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ZooTampa working to treat manatees after year of record number deaths

Nearly $1 million is invested annually from the zoo for manatee rehabilitation.
Credit: ZooTampa

TAMPA, Fla — During the deadliest year for Florida's loved sea cows, leaders at critical care facilities are working urgently to try to save as many as they can.

ZooTampa's David A. Straz Jr. Critical Care Center has taken in 29 manatees suffering from malnutrition, red tide toxicity, watercraft injury and other illnesses, a news release from the zoo reports.

ZooTampa, one of only two facilities in the country able to take care of orphaned calves, is currently caring for four orphaned calves, the release explains.

“We’re alarmed about the record year of manatee deaths, but also steadfast in our 30-year commitment to saving every manatee we can,” ZooTampa's Senior Vice President of Animal Health Dr. Cynthia Stringfield said in a statement. 

“The solutions to the many problems facing these animals aren’t simple, and as conservationists, biologists, veterinarians, and experts across the state work on those issues, we’ll keep providing them the best care possible and celebrating everyone we save.”

More than 1,000 manatees have died in 2021, which surpasses the total of 637 deaths reported in 2020 and even the previous all-time high of 830 deaths in 2013, which happened following a red tide outbreak, The Associated Press explains. 

Following the record-breaking amount of deaths, the occasional good news of successful rehabilitation seems to bring positivity to sea animal lovers.

RELATED: FWC and ZooTampa leaders release manatee treated for red tide exposure

A not-so-small aquatic friend was released back into the water after recovering from red tide exposure.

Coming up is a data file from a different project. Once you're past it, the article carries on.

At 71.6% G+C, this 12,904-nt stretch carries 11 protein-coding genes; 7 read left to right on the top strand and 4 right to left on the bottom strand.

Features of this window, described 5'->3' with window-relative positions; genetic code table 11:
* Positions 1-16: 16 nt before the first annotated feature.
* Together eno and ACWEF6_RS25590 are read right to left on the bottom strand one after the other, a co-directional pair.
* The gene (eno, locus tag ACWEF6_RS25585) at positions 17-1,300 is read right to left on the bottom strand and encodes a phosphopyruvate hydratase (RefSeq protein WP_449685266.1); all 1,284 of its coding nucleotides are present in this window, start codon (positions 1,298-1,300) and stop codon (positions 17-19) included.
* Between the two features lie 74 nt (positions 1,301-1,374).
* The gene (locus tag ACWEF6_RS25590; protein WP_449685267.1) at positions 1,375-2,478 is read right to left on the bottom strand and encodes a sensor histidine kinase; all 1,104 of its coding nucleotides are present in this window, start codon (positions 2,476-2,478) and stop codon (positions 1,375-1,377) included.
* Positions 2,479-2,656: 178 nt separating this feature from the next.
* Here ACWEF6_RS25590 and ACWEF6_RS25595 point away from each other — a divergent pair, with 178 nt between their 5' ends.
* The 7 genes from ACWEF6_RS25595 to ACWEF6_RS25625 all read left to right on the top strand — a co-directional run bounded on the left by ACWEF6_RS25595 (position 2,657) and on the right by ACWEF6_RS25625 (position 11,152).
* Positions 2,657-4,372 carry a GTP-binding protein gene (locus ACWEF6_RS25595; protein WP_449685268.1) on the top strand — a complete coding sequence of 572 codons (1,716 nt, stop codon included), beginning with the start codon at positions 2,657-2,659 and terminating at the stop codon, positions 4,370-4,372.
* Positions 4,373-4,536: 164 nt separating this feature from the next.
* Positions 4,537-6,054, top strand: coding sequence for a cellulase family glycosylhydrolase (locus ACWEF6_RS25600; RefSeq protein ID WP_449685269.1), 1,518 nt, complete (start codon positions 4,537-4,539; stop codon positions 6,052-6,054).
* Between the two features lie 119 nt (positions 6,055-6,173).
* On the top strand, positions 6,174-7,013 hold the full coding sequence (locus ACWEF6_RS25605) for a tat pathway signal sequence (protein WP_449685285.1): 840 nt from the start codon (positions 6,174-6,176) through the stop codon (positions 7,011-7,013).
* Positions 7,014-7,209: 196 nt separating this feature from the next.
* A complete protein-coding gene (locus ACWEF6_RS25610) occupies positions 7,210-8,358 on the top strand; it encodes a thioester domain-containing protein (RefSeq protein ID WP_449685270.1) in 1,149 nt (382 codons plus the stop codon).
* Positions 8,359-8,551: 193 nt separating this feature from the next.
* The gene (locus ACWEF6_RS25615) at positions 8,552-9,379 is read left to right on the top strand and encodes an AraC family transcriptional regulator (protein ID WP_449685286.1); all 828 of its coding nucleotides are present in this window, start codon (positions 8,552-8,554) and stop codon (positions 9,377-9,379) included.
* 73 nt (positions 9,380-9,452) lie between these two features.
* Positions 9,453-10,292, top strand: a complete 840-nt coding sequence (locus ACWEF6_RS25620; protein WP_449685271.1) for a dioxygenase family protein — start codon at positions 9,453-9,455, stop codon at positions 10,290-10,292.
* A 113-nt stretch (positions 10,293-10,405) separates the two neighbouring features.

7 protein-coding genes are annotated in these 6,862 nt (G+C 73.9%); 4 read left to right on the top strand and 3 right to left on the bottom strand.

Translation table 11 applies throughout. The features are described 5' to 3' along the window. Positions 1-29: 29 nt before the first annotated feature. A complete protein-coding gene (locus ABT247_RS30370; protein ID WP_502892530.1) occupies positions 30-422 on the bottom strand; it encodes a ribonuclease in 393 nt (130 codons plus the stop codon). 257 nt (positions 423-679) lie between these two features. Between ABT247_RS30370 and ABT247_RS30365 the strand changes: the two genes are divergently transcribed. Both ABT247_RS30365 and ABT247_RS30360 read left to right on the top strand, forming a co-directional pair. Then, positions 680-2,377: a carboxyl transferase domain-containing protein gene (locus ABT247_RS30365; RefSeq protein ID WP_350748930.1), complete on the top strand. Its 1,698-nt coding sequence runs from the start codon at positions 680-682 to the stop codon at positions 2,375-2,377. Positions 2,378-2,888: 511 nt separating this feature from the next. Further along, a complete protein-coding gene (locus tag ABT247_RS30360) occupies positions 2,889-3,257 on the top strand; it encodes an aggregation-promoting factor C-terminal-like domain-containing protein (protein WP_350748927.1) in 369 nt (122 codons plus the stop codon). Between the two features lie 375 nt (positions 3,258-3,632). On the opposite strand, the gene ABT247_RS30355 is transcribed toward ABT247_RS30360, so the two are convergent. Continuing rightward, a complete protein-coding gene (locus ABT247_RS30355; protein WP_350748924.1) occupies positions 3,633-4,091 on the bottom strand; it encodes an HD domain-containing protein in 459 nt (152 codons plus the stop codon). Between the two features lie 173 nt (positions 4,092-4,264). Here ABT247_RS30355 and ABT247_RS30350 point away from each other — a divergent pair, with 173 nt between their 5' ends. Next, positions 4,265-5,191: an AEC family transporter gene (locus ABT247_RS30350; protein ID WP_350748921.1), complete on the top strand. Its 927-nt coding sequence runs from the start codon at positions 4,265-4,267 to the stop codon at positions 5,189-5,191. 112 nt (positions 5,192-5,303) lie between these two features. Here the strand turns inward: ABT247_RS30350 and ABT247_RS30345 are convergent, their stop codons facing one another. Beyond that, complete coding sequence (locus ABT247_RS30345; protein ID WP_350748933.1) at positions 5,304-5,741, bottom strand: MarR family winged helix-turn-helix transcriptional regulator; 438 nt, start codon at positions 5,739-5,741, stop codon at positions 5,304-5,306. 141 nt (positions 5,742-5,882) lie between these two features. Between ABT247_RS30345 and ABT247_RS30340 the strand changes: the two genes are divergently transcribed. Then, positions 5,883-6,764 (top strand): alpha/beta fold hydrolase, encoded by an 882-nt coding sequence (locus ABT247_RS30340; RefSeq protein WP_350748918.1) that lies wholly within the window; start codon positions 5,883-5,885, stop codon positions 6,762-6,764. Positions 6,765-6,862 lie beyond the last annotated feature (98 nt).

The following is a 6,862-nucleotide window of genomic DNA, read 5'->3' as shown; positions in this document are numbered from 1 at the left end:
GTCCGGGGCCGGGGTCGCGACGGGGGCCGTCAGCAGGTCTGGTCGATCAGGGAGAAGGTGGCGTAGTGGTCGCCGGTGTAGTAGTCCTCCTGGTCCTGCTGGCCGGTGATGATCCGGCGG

Leaders from the Florida Fish and Wildlife Conservation Commission (FWC) and ZooTampa teamed up Thursday morning at the TECO Manatee Viewing Center in Apollo Beach to send the now healthy manatee, named Baylo, back home.

Baylo reportedly became the zoo's 12th manatee released this year after being treated and gaining 45 pounds.

“It’s a great day when we can release our patients,” Stringfield wrote. “All of the long days and nights are worth it when we see them swim safely back in Florida waters.”

Along with Baylo, another patient is receiving treatment at the Critical Care Center. Piccolina, the tiniest orphan calf ever treated at the hospital, was rescued in August from the Gulf of Mexico near Venice, the release says.

The tiny sea cow reportedly only weighed 44 pounds when she was first rescued but has a goal of reaching 600 pounds before being released back into the water.

The sick or injured manatees that are brought to ZooTampa end up staying in treatment for months or sometimes years, the zoo explains. 

Nearly $1 million is invested annually for manatee rehabilitation.

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